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Safety performance

We are deeply saddened to report that four of our contractor colleagues in Shell-operated ventures lost their lives in 2023 during the course of their work for Shell. An additional contractor colleague who was injured in 2023, succumbed to their injuries in February 2024. One contractor colleague in Malaysia died during scaffolding work, and one in the Philippines died after a fall from height. Two contractor colleagues in Nigeria died in a security incident, along with four government security agents. In Nigeria, another contractor colleague injured in a tugboat fire incident later passed away.

These losses have a deep and far-reaching impact on families, friends and colleagues. We are determined to learn from these incidents and take steps to prevent something similar from happening again. We continue to work closely with our contractors to help build a strong safety culture at the frontline.

Several industry safety leadership groups confirm that serious and high-potential incidents often have different root causes than most lower-consequence events. The serious injury, illness and fatality frequency (SIF-F) enables us to focus our investigations on the most serious incidents. The aim is to collect and analyse relevant, high-quality data that can help us improve our efforts to prevent serious injuries and fatalities.

In 2023, the SIF-F was 2.6 injuries and illnesses per 100 million working hours compared with 2.0 in 2022. The SIF-F for 2022 was adjusted from 1.7 to 2.0 due to a classification change for one injury after publication in March 2023. The number of serious injuries and fatalities increased to 12 in 2023 (five fatalities and seven serious injury cases) from nine in 2022. Fatalities in 2023 include one contractor colleague who was injured in a 2023 incident and unfortunately died from their injuries in February 2024.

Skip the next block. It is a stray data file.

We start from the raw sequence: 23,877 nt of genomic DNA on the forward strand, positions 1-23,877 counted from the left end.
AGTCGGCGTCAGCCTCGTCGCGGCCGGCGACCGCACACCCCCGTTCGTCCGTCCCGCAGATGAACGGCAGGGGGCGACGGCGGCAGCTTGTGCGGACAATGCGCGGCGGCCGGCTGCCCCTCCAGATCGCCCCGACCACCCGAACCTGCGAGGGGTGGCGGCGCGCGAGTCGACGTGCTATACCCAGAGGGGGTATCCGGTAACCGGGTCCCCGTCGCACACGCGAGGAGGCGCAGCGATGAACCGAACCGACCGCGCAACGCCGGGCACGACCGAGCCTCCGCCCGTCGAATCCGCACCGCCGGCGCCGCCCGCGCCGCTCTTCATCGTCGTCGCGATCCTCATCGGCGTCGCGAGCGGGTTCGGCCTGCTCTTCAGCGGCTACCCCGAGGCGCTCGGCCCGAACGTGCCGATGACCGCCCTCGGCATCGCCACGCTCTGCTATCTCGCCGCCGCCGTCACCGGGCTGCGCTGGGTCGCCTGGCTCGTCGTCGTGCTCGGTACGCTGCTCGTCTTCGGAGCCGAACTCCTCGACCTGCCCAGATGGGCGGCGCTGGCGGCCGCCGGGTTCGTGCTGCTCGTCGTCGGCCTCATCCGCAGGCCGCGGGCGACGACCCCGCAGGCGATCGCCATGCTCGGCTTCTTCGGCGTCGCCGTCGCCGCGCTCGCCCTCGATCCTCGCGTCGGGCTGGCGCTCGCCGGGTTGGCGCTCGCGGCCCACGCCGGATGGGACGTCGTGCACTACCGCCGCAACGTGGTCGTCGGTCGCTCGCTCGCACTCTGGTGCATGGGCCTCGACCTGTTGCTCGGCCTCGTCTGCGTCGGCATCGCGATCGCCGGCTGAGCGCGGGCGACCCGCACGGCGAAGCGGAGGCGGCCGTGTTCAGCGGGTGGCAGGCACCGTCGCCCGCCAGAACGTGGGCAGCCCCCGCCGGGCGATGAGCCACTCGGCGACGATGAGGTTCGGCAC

The number of Tier 1 and 2 operational process safety events in 2023 decreased compared with 2022. There were 63 incidents reported during the year compared with 66 in 2022.

For reporting on process safety, in this Report, we combine Tier 1 and 2 events. A Tier 1 process safety event is an unplanned or uncontrolled release of any material from a process, including non-toxic and non-flammable materials, with the greatest actual consequence resulting in harm to employees, contract staff or a neighbouring community, damage to equipment, or exceeding a defined threshold quantity. A Tier 2 process safety event is a release of lesser consequence.

In 2023, there were zero Level 1 or Level 2 well control incidents in Shell-operated ventures. A well control incident is defined as a well set up with less than two barriers in place to protect it against a release through any potential path.

As part of Shell's learner mindset approach, we investigate serious incidents so we can understand the underlying causes, including technical, behavioural, organisational and human factors. We share what we learn, including with contractors. We implement mitigations at the site and in the country and business where the incident occurred. We seek to turn incident findings into improved standards or better ways of working that can be applied widely across similar facilities.

See our 2023 Shell Sustainability Report for more information about our safety performance.